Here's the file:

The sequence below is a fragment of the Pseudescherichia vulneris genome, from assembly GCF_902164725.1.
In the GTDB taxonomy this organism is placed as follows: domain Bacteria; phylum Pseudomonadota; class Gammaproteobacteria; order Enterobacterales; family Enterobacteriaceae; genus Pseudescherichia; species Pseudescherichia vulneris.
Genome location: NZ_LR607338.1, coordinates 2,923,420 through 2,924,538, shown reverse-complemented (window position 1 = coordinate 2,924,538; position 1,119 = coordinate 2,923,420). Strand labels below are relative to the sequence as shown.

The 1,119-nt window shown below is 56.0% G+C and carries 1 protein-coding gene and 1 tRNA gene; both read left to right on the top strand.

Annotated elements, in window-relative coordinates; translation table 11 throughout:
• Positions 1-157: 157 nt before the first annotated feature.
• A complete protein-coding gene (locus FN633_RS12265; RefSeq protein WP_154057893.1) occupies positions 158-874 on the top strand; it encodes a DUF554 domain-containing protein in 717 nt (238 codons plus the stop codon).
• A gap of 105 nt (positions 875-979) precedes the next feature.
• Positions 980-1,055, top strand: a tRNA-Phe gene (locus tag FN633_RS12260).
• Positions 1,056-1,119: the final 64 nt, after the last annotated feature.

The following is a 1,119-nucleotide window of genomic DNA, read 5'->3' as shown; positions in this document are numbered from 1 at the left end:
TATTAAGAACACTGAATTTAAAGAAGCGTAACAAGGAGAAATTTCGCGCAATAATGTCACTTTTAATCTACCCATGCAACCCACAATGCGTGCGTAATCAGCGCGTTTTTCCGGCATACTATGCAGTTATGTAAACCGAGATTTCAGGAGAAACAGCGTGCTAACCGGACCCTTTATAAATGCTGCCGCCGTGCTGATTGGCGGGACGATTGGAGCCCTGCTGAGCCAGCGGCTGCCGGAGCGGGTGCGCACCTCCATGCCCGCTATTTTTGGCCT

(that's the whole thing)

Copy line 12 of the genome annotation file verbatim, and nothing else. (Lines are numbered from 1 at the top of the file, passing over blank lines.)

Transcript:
TATTAAGAACACTGAATTTAAAGAAGCGTAACAAGGAGAAATTTCGCGCAATAATGTCACTTTTAATCTACCCATGCAACCCACAATGCGTGCGTAATCAGCGCGTTTTTCCGGCATACTATGCAGTTATGTAAACCGAGATTTCAGGAGAAACAGCGTGCTAACCGGACCCTTTATAAATGCTGCCGCCGTGCTGATTGGCGGGACGATTGGAGCCCTGCTGAGCCAGCGGCTGCCGGAGCGGGTGCGCACCTCCATGCCCGCTATTTTTGGCCT